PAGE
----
Diabetics have a lot to deal with. Not only can the condition be fatal, but in order to stay healthy, blood glucose levels must be constantly monitored, and needles become a regular part of a daily routine. Additionally diabetics are at an increased risk for other conditions, such as gum disease. Many do not realize it, but sleep apnea is another condition that diabetics should be aware of, as quality of sleep is intrinsically linked to blood glucose levels, and poor sleep could make treating diabetes more difficult.
Sleep and Blood Sugar
Obstructive sleep apnea (OSA) is a condition where the either the tongue is too big or the soft palate relaxes too much so that while you sleep your airway is either partially or fully blocked. It has been linked to conditions such as dementia and may be fatal if left untreated. Snoring is a common symptom of a partially blocked airway, and if the airway is fully blocked your body will jolt you awake in a desperate attempt to get air. There are a lot of so-called “treatments” for OSA that are not effective, but the condition is treatable. OSA is typically treated with CPAP which is a device worn while sleeping that uses air pressure to ensure the airway stays open. Other treatments, such as oral appliances as well as implants have been successfully used as well. Even smartphone apps have seen some success in diagnosing sleep apnea.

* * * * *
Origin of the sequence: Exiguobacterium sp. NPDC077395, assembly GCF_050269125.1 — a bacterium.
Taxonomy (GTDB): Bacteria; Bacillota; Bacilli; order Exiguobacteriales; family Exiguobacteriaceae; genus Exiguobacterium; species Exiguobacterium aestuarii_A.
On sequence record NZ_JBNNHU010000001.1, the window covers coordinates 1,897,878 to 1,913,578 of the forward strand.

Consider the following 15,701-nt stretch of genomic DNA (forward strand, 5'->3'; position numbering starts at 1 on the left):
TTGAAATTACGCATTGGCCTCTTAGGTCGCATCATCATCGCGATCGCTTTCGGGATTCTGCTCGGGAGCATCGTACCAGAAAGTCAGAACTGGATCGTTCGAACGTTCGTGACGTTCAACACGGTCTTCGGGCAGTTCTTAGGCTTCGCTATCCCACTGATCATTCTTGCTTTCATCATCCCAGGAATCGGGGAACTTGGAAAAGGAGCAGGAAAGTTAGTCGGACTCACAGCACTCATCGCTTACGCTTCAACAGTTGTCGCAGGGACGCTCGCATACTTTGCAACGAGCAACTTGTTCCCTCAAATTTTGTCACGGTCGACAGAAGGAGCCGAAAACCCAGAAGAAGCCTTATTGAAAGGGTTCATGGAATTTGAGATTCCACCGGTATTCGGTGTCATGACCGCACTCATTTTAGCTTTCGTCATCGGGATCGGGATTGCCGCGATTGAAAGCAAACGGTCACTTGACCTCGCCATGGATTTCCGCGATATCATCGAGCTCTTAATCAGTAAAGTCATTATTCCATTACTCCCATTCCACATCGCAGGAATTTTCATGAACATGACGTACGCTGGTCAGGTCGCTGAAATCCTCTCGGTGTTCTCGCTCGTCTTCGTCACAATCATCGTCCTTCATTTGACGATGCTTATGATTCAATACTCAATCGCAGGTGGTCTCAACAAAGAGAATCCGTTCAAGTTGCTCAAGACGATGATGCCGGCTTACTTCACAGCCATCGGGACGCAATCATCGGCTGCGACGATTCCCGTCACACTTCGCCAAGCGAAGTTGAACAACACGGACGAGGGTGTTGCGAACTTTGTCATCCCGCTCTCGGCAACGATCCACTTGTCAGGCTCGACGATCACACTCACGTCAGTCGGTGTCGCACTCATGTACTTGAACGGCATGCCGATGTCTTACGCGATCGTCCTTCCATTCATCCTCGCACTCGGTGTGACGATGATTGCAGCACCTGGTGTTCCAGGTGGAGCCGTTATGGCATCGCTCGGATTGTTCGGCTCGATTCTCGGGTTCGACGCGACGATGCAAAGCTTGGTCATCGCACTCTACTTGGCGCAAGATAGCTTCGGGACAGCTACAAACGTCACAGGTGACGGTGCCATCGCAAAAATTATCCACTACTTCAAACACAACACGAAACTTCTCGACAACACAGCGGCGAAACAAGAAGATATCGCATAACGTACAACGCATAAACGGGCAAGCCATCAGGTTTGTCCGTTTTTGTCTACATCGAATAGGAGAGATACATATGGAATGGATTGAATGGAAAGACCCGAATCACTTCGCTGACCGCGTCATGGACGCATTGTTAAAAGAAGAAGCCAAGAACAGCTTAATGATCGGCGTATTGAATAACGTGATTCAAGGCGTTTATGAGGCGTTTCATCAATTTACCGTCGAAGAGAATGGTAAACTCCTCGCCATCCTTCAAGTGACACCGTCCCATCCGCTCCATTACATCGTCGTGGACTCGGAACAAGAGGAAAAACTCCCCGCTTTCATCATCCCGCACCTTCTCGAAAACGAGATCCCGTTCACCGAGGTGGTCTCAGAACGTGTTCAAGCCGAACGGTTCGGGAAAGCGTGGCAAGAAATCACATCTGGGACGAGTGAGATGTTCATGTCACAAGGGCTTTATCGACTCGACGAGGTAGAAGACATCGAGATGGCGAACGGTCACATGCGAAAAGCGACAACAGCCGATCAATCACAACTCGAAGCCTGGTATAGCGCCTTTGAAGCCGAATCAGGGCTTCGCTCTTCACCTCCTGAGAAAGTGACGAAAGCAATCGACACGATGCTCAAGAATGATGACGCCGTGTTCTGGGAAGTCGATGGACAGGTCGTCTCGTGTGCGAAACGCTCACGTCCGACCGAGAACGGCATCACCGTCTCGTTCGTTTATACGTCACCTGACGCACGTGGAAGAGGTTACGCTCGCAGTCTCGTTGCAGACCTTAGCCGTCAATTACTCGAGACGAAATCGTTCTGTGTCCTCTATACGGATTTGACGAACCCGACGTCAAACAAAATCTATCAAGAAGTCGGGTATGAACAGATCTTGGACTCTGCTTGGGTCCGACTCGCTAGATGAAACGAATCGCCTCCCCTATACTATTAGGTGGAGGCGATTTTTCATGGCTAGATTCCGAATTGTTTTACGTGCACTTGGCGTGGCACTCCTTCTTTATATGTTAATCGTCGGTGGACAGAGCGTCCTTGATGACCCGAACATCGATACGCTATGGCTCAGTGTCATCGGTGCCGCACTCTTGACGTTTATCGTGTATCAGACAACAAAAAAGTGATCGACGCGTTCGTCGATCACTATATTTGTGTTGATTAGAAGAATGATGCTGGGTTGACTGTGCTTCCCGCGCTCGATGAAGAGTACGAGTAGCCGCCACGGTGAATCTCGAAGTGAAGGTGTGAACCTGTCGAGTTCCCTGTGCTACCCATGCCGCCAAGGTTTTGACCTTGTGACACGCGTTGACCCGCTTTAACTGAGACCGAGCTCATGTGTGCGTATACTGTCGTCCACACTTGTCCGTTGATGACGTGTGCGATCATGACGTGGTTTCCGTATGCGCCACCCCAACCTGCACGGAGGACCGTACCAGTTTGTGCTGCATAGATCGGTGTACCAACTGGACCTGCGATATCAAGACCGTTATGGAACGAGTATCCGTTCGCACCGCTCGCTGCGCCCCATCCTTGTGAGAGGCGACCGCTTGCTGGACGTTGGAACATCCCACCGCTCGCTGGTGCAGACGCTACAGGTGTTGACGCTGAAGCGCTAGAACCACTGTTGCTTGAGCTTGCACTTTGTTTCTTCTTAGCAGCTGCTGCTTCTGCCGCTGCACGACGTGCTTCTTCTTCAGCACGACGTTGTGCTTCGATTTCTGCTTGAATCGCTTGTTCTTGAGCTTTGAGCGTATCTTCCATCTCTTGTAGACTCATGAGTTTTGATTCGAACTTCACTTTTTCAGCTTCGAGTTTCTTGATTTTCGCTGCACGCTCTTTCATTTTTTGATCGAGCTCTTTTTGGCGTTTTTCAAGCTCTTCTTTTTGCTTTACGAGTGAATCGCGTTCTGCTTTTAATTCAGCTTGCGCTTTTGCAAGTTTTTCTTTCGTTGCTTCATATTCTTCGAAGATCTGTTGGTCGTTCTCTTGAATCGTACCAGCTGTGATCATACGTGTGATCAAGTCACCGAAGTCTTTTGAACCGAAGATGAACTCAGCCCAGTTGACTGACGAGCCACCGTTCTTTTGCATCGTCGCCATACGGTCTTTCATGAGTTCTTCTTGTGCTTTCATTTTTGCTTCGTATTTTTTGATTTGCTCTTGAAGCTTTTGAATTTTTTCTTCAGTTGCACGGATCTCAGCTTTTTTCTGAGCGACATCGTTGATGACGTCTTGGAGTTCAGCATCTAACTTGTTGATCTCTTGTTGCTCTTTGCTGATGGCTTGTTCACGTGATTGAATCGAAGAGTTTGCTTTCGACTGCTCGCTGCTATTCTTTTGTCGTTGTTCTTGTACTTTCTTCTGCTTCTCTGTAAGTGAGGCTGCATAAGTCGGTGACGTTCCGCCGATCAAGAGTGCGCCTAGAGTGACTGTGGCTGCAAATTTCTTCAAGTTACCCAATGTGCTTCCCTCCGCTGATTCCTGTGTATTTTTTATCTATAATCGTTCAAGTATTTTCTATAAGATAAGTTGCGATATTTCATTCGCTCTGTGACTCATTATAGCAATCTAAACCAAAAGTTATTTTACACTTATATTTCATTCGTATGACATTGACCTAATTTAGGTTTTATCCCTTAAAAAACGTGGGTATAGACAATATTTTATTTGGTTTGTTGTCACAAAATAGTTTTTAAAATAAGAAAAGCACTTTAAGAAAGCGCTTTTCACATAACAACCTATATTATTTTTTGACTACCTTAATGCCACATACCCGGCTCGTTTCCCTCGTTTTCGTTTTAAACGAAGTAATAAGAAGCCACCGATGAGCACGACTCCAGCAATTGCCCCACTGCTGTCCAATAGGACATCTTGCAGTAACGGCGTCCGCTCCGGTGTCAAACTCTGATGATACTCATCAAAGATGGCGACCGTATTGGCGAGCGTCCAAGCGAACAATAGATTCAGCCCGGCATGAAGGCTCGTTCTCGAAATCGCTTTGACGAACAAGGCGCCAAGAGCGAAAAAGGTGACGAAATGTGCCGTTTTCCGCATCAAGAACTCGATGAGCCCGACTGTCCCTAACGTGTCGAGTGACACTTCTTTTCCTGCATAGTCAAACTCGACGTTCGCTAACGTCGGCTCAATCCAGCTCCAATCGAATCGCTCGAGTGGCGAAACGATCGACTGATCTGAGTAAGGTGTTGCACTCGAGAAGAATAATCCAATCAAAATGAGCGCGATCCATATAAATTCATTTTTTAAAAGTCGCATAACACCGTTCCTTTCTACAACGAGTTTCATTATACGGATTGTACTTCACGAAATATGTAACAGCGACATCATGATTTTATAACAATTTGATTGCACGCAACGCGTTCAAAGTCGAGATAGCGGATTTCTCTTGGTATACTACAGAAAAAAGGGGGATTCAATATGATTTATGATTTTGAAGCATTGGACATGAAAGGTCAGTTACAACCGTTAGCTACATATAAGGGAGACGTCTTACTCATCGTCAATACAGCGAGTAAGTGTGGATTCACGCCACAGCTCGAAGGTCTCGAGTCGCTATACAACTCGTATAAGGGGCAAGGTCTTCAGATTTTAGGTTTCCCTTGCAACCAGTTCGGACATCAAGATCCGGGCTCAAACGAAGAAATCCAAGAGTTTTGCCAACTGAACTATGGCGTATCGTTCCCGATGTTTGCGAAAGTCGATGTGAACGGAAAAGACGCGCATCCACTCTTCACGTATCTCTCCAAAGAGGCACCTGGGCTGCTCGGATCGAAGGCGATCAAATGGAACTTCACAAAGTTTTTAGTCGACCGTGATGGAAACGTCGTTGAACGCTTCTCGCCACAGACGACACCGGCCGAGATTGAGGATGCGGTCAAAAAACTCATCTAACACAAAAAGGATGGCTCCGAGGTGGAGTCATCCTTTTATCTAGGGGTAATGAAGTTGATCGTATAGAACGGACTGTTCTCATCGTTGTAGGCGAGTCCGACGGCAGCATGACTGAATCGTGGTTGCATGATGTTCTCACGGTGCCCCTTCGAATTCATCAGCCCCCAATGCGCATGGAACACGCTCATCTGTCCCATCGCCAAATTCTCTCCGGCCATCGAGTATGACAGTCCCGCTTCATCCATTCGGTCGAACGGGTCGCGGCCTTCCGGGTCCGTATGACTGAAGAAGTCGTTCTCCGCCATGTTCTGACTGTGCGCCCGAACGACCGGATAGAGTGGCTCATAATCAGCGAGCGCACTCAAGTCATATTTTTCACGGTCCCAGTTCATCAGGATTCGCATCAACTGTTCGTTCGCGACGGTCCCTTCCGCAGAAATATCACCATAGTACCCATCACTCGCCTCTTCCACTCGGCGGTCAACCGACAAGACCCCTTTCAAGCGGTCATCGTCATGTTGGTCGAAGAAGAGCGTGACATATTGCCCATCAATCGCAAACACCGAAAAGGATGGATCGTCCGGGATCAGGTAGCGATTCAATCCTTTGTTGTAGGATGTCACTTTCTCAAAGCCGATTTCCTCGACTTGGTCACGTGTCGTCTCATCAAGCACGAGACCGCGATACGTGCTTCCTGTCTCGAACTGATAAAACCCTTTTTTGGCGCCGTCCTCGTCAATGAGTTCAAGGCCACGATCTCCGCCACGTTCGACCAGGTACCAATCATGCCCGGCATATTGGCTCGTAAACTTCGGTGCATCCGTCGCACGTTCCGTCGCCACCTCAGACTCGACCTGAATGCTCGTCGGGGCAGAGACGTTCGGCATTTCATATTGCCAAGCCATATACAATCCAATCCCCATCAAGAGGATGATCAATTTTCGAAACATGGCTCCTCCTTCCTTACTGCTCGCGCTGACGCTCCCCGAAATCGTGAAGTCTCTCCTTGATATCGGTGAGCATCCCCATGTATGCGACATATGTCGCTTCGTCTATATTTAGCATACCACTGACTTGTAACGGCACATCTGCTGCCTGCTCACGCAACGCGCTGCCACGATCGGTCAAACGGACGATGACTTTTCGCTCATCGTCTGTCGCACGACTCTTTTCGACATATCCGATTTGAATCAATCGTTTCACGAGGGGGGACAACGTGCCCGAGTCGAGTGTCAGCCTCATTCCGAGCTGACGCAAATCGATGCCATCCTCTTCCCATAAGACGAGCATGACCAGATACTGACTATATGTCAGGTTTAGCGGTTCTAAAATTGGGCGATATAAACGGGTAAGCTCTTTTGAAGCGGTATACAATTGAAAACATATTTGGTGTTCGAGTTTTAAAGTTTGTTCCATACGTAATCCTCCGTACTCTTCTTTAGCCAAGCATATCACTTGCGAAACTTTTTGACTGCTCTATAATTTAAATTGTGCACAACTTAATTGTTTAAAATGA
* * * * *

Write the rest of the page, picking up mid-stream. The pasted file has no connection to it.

It is important to check for OSA if you are diabetic because OSA can negatively affect your blood glucose levels. If you are jolted awake at night trying to breathe your body will trigger its fight or flight response. This not only increases the level of adrenaline in your body, but also releases other stress hormones that increase the levels of glucose in the bloodstream. Also, if you have a poor night’s sleep, you are also more likely to snack to stay awake at work which makes it more difficult to manage your blood glucose levels.
In addition to monitoring blood glucose levels and maintaining a healthy diet, it is also recommended that you exercise regularly as well. A Sleep AHEAD study examined 306 obese people with type 2 diabetes and found that 86 percent also had OSA. Many then opted for another study to see if weight loss could help lessen the effects of OSA. Those who lost 22 pounds or more saw a huge improvement of in their sleep quality with some completely eliminating their OSA.
How We Can Help
If you have been diagnosed been diagnosed with OSA by a sleep specialist, Dr. Matthews can help you get a good night’s sleep, especially if you find CPAP devices a little too cumbersome. Dental appliances are fitted to position your jaw so that the airway is not constricted while you sleep. Sleep apnea is a condition that should be taken seriously, more so if you are diabetic. If you live in the Austin area and are looking for an alternative to CPAP, pay a visit to Dan Matthews, DDS. Please give us a call at (512) 520-0606 to schedule an appointment today.